Home Biological science Developing Dispersed Labs Shaping Chicago’s Life Sciences Market

Developing Dispersed Labs Shaping Chicago’s Life Sciences Market



Much of the recent growth has occurred near the city center, where Sterling Bay opened a large laboratory in Lincoln Yards in October and Northwestern University spin-off Vanqua Bio signed a lease for 25,000. square feet of research space in the Fulton Market District, a few blocks from where a new 425,000 square foot lab is slated to open early next year.

Yet there are also a lot of green shoots in the suburbs. In Skokie, Chicago-based Singerman Real Estate paid $ 75 million in October for the 286,000 square foot lab portion of the Illinois Science and Technology Park – almost the same price as the entire campus of 23 acres sold four years ago – and the immunotherapy company Last month, Court Pharmaceuticals more than doubled its campus footprint to 25,000 square feet. In Lake County, the historic home of the region’s pharmaceutical giants, Rosalind Franklin University last month landed $ 2 million from the state of Illinois to speed up construction of a science startup incubator. of living with lab space for professors and commercial tenants.

The scatter equates to a new real estate challenge facing the local life science industry: a geographically diverse setting and a lack of market coordination that could play a role in how quickly the Chicago star is rising in the eyes of the bioscience community. Industry experts say it could stifle progress in some ways as companies seek a larger campus with like-minded scientific peers, but it could also create a unique offering with multiple locations and price points from hire to serve a wide variety of researchers.

“In an ideal world, everything would be centralized. Everyone would be there, and you could evolve and grow and that would be the place to be, ”said David Saad, executive vice president of real estate giant CBRE, who has spent more than a decade negotiating. leases for life science companies in downtown and suburbs. “Unfortunately, that is not happening (that way) at the moment.”

Companies have historically flocked to clusters like Kendall Square in Cambridge, Mass., And Research Triangle Park in central North Carolina due to proximity to everything they need to thrive: incubation space, labs. larger, access to universities and nearby hospital systems and amenities that help them recruit the best talent.

In the meantime, the research that spawned many Chicago-based life science companies has historically been done closer to Northwestern in Evanston, the University of Chicago in Hyde Park, and the hospital systems in the Medical District of Chicago. Illinois on the Near West Side of the city. But instead of building more lab space on or near these campuses, the developers have focused on creating what they hope will become the hub for local life science startups in places like Fulton Market or Lincoln. Yards.

One such effort is in Bronzeville, where a group led by Farpoint Development will innovate next summer on a 500,000 square foot building anchored in a medical research center affiliated with Israel’s Sheba Medical Center, the centerpiece of what could become a campus full of laboratories and research spaces on the former site of the Michael Reese hospital.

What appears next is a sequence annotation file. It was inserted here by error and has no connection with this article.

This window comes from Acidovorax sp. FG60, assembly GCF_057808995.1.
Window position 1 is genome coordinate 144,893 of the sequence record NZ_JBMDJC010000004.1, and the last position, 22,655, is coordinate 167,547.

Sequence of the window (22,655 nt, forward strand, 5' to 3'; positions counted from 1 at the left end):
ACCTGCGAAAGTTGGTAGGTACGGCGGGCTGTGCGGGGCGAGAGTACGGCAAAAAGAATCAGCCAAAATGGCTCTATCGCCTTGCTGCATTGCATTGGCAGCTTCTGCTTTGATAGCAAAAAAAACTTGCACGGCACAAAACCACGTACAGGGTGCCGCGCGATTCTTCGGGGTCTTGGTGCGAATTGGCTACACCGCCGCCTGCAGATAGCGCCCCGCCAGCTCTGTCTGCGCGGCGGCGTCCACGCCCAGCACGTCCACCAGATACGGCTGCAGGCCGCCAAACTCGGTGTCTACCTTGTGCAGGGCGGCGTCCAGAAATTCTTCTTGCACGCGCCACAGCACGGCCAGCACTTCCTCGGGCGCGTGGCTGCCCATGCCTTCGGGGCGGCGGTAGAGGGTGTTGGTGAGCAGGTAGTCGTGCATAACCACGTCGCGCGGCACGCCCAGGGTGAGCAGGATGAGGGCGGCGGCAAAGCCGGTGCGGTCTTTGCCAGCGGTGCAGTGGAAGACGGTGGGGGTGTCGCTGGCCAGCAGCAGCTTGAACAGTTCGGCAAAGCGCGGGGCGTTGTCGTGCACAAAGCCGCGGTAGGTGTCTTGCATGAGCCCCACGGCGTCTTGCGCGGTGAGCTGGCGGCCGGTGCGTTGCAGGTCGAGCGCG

Farpoint CEO Scott Goodman argues his site has an advantage because it’s easily accessible from so many of the city’s major universities and hospitals, whose researchers tend to be territorial.

“Hospitals and universities are like dogs,” Goodman says. “We are trying to create the dog park so that they can play well together.”

Creating a central district where biotech and pharmaceutical companies wish to congregate would help Chicago compete with prominent life science markets, said Suzet McKinney, former CEO of the Illinois Medical District, who now heads the Sterling Bay’s breakthrough in the life sciences. She is focused on building such a campus at Lincoln Yards, but says the market needs all the development of lab space to be successful in creating an “ecosystem” that attracts start-up bioscience companies.

“Instead of looking at this from a competitive point of view, we really need to collaborate and we need strong city and state collaboration” to help inspire researchers to choose Chicago, McKinney said. .

Several small groups of lab spaces could also help Chicago differentiate itself from rival markets as “not a one-size-fits-all community,” said John Conrad, president and CEO of the Industry Business Group. ‘Illinois Biotechnology Innovation Organization.

“If you want to build in Boston, it’s Cambridge. And that means paying Cambridge prices,” he says. “Businesses are going to have different needs.

Xeris Pharmaceuticals CEO Paul Edick, whose injectable drug maker moved lab operations to Fulton Market from San Diego last year, downplays the importance of Chicago’s decentralized network of lab spaces – early researchers of Cambridge “felt like they were on an island for a while,” he says, but Chicago will only become a “vibrant life science city” if the region’s big pharmaceutical players like Abbott Laboratories, AbbVie and Baxter International in the northern suburbs are establishing a downtown presence among biotech startups, and vice versa.

“There are people in Chicago who like to come to the city and others who prefer (to work) in the suburbs,” he says. “You need both.”